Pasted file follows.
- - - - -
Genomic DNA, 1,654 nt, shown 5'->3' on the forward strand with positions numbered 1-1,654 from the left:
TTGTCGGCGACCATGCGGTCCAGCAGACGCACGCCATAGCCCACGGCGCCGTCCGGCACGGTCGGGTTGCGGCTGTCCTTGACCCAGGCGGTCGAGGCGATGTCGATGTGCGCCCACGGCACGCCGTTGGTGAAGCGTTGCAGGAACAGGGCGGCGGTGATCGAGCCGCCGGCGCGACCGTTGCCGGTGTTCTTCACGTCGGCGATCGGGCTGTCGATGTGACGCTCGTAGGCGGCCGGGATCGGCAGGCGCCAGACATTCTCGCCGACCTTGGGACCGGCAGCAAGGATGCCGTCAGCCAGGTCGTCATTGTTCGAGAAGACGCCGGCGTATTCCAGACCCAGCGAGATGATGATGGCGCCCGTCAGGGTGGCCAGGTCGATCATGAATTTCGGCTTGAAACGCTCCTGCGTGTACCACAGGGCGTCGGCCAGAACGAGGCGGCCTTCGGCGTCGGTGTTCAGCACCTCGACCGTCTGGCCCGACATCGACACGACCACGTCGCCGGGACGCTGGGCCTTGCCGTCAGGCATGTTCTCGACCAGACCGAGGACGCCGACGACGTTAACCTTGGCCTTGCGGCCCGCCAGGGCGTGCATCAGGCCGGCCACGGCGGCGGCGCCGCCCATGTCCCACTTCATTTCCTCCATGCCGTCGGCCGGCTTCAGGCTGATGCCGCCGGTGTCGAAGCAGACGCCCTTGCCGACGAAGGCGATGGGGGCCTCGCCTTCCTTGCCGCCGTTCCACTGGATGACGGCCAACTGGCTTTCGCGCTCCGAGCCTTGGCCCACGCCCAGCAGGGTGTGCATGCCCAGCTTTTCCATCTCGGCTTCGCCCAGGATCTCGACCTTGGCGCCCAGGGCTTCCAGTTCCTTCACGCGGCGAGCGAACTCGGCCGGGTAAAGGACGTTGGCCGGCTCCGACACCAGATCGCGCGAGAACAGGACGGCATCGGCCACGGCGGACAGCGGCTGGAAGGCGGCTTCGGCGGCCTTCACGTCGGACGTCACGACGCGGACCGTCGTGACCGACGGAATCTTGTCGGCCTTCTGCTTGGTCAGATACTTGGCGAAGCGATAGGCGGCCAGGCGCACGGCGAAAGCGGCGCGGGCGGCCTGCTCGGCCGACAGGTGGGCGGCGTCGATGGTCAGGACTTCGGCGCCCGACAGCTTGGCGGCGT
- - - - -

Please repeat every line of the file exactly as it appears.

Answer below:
Genomic DNA, 1,654 nt, shown 5'->3' on the forward strand with positions numbered 1-1,654 from the left:
TTGTCGGCGACCATGCGGTCCAGCAGACGCACGCCATAGCCCACGGCGCCGTCCGGCACGGTCGGGTTGCGGCTGTCCTTGACCCAGGCGGTCGAGGCGATGTCGATGTGCGCCCACGGCACGCCGTTGGTGAAGCGTTGCAGGAACAGGGCGGCGGTGATCGAGCCGCCGGCGCGACCGTTGCCGGTGTTCTTCACGTCGGCGATCGGGCTGTCGATGTGACGCTCGTAGGCGGCCGGGATCGGCAGGCGCCAGACATTCTCGCCGACCTTGGGACCGGCAGCAAGGATGCCGTCAGCCAGGTCGTCATTGTTCGAGAAGACGCCGGCGTATTCCAGACCCAGCGAGATGATGATGGCGCCCGTCAGGGTGGCCAGGTCGATCATGAATTTCGGCTTGAAACGCTCCTGCGTGTACCACAGGGCGTCGGCCAGAACGAGGCGGCCTTCGGCGTCGGTGTTCAGCACCTCGACCGTCTGGCCCGACATCGACACGACCACGTCGCCGGGACGCTGGGCCTTGCCGTCAGGCATGTTCTCGACCAGACCGAGGACGCCGACGACGTTAACCTTGGCCTTGCGGCCCGCCAGGGCGTGCATCAGGCCGGCCACGGCGGCGGCGCCGCCCATGTCCCACTTCATTTCCTCCATGCCGTCGGCCGGCTTCAGGCTGATGCCGCCGGTGTCGAAGCAGACGCCCTTGCCGACGAAGGCGATGGGGGCCTCGCCTTCCTTGCCGCCGTTCCACTGGATGACGGCCAACTGGCTTTCGCGCTCCGAGCCTTGGCCCACGCCCAGCAGGGTGTGCATGCCCAGCTTTTCCATCTCGGCTTCGCCCAGGATCTCGACCTTGGCGCCCAGGGCTTCCAGTTCCTTCACGCGGCGAGCGAACTCGGCCGGGTAAAGGACGTTGGCCGGCTCCGACACCAGATCGCGCGAGAACAGGACGGCATCGGCCACGGCGGACAGCGGCTGGAAGGCGGCTTCGGCGGCCTTCACGTCGGACGTCACGACGCGGACCGTCGTGACCGACGGAATCTTGTCGGCCTTCTGCTTGGTCAGATACTTGGCGAAGCGATAGGCGGCCAGGCGCACGGCGAAAGCGGCGCGGGCGGCCTGCTCGGCCGACAGGTGGGCGGCGTCGATGGTCAGGACTTCGGCGCCCGACAGCTTGGCGGCGT